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Dietary Reference Intakes for Thiamin, Riboflavin, Niacin, Vitamin B6, Folate, Vitamin B12, Pantothenic Acid, Biotin, and Choline (1998)

Chapter: F Dietary Intake Data from the Boston Nutritional Status Survey, 1981–1984

« Previous: E Methodological Problems Associated with Laboratory Values and Food Composition Data for B Vitamins
Suggested Citation:"F Dietary Intake Data from the Boston Nutritional Status Survey, 1981–1984." Institute of Medicine. 1998. Dietary Reference Intakes for Thiamin, Riboflavin, Niacin, Vitamin B6, Folate, Vitamin B12, Pantothenic Acid, Biotin, and Choline. Washington, DC: The National Academies Press. doi: 10.17226/6015.
×

F
Dietary Intake Data from the Boston Nutritional Status Survey, 1981–1984

TABLE F-1 Dietary Intake of B Vitamins in Free-Living Older Adults (aged ≥ 60 y) Who Were Not Taking Vitamin Supplements, Boston Nutritional Status Survey, 1981–1984

Intake of B Vitamins by Gender

Dietary Intake

Sample Size

Mean

Standard Deviation

5th Percentile

Thiamin (mg)

Males

168

1.5

0.5

0.9

Females

283

1.2

0.4

0.7

Riboflavin (mg)

Males

169

2.0

0.7

1.0

Females

283

1.6

0.6

0.8

Niacin (mg)

Males

168

21.6

6.7

12.5

Females

283

17.9

5.9

10.3

Vitamin B6 (mg)

Males

170

1.3

0.6

0.6

Females

281

1.1

0.4

0.5

Folate (µg)

Males

189

273

121

119

Females

344

231

94

116

Vitamin B12 (µg)

Males

171

4.7

4.4

1.5

Females

280

4.0

4.9

1.0

SOURCE: Adapted from Appendixes C.5.21–C.5.26 in Hartz SC, Russell RM, Rosenberg IH. 1992. Nutrition in the Elderly. The Boston Nutritional Status Survey. London: Smith-Gordon.

Suggested Citation:"F Dietary Intake Data from the Boston Nutritional Status Survey, 1981–1984." Institute of Medicine. 1998. Dietary Reference Intakes for Thiamin, Riboflavin, Niacin, Vitamin B6, Folate, Vitamin B12, Pantothenic Acid, Biotin, and Choline. Washington, DC: The National Academies Press. doi: 10.17226/6015.
×

10th Percentile

25th Percentile

50th Percentile

75th Percentile

90th Percentile

95th Percentile

1.0

1.2

1.4

1.8

2.2

2.5

0.8

0.9

1.1

1.3

1.7

1.9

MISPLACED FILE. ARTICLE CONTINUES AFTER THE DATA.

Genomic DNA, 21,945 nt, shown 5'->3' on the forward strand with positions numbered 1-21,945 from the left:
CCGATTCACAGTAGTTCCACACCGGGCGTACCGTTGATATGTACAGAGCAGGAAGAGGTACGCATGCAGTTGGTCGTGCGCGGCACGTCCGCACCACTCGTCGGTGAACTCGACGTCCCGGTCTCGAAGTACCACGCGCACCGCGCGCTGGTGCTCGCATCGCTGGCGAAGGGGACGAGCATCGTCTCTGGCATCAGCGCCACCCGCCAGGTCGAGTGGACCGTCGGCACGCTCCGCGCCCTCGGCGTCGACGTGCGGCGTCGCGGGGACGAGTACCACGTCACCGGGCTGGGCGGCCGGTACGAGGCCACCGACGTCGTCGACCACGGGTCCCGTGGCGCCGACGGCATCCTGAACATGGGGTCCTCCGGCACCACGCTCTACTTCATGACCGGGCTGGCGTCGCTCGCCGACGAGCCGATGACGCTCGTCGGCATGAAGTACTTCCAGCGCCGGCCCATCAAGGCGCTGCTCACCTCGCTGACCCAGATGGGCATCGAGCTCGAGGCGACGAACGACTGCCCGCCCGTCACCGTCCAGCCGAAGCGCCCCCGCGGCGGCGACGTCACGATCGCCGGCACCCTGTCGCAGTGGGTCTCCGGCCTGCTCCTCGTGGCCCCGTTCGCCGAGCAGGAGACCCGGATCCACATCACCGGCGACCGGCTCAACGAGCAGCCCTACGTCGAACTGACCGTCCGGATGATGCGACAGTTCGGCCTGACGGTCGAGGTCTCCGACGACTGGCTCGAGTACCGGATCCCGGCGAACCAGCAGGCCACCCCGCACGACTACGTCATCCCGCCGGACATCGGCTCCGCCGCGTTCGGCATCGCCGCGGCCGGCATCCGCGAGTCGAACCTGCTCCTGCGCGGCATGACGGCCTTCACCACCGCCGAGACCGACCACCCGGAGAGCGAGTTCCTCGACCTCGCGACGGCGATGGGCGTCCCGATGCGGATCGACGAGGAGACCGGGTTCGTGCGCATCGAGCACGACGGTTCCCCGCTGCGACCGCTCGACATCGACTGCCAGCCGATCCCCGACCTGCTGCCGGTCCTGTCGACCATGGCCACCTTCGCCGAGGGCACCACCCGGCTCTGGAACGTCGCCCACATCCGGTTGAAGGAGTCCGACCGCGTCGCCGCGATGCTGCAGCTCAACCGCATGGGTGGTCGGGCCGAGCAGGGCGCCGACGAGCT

1.2

1.5

1.9

2.4

2.9

3.4

1.0

1.2

1.5

1.8

2.3

2.8

13.8

16.0

21.0

25.4

30.1

33.5

11.2

14.3

16.9

20.5

26.2

28.7

0.7

0.8

1.2

1.6

2.1

2.4

0.6

0.7

1.0

1.3

1.6

1.8

139

196

254

328

425

528

140

167

208

272

356

428

1.7

2.4

3.4

5.8

8.4

10.9

1.2

1.8

2.6

3.8

7.6

12.9

Suggested Citation:"F Dietary Intake Data from the Boston Nutritional Status Survey, 1981–1984." Institute of Medicine. 1998. Dietary Reference Intakes for Thiamin, Riboflavin, Niacin, Vitamin B6, Folate, Vitamin B12, Pantothenic Acid, Biotin, and Choline. Washington, DC: The National Academies Press. doi: 10.17226/6015.
×

TABLE F-2 Intake of B Vitamins in Free-Living Older Adults (aged ≥ 60 y) Who Were Taking Vitamin Supplements, Boston Nutritional Status Survey, 1981–1984

 

Sample Size

Mean

Standard Deviation

5th Percentile

Thiamin (mg)

Males

Dietary intake

69

1.5

0.5

0.9

Supplement intake

69

9.5

18.3

0.5

Total intake

69

11.0

18.3

1.7

Females

Dietary intake

166

1.2

0.5

0.7

Supplement intake

166

11.7

24.4

0.5

Total intake

166

13.0

24.5

1.6

Riboflavin (mg)

Males

Dietary intake

68

2.0

0.9

1.2

Supplement intake

68

5.5

9.9

0.4

Total intake

68

7.5

9.8

1.8

Females

Dietary intake

166

1.6

0.6

0.9

Supplement intake

166

10.0

21.8

0.5

Total intake

166

11.6

21.8

2.0

Vitamin B6 (mg)

Males

Dietary intake

67

1.5

0.7

0.6

Supplement intake

67

9.8

21.3

0.3

Total intake

67

11.3

21.2

1.6

Females

Dietary intake

168

1.2

0.6

0.4

Supplement intake

168

18.9

58.8

0.7

Total intake

168

20.1

58.9

1.7

Niacin (mg)

Males

Dietary intake

69

22.5

7.4

11.3

Supplement intake

69

46.7

73.5

1.2

Total intake

69

69.2

75.4

22.3

Females

Dietary intake

166

17.9

6.2